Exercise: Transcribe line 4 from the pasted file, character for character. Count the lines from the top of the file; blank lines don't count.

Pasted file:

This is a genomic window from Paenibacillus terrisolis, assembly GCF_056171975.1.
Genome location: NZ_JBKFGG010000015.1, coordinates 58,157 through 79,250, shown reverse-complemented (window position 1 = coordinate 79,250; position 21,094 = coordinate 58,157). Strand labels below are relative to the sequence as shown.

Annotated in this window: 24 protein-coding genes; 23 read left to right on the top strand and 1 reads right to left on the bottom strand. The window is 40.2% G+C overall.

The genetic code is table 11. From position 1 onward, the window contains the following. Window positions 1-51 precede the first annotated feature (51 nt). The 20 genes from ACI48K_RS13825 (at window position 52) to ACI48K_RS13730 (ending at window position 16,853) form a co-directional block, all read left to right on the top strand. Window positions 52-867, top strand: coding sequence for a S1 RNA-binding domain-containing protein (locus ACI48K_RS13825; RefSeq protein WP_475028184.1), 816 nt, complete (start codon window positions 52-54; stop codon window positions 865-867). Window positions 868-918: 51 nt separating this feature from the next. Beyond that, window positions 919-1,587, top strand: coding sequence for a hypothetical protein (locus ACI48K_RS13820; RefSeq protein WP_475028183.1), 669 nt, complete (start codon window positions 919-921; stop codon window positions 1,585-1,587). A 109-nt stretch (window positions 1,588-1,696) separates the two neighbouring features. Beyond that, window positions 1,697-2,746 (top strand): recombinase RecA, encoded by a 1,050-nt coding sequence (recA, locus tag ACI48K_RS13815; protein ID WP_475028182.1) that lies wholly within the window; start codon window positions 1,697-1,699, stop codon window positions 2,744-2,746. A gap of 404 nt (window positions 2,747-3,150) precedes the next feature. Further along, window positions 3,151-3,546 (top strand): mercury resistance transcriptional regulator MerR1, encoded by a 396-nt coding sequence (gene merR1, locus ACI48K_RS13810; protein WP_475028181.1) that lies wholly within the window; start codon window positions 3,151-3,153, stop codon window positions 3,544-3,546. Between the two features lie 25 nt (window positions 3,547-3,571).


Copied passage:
The genetic code is table 11. From position 1 onward, the window contains the following. Window positions 1-51 precede the first annotated feature (51 nt). The 20 genes from ACI48K_RS13825 (at window position 52) to ACI48K_RS13730 (ending at window position 16,853) form a co-directional block, all read left to right on the top strand. Window positions 52-867, top strand: coding sequence for a S1 RNA-binding domain-containing protein (locus ACI48K_RS13825; RefSeq protein WP_475028184.1), 816 nt, complete (start codon window positions 52-54; stop codon window positions 865-867). Window positions 868-918: 51 nt separating this feature from the next. Beyond that, window positions 919-1,587, top strand: coding sequence for a hypothetical protein (locus ACI48K_RS13820; RefSeq protein WP_475028183.1), 669 nt, complete (start codon window positions 919-921; stop codon window positions 1,585-1,587). A 109-nt stretch (window positions 1,588-1,696) separates the two neighbouring features. Beyond that, window positions 1,697-2,746 (top strand): recombinase RecA, encoded by a 1,050-nt coding sequence (recA, locus tag ACI48K_RS13815; protein ID WP_475028182.1) that lies wholly within the window; start codon window positions 1,697-1,699, stop codon window positions 2,744-2,746. A gap of 404 nt (window positions 2,747-3,150) precedes the next feature. Further along, window positions 3,151-3,546 (top strand): mercury resistance transcriptional regulator MerR1, encoded by a 396-nt coding sequence (gene merR1, locus ACI48K_RS13810; protein WP_475028181.1) that lies wholly within the window; start codon window positions 3,151-3,153, stop codon window positions 3,544-3,546. Between the two features lie 25 nt (window positions 3,547-3,571).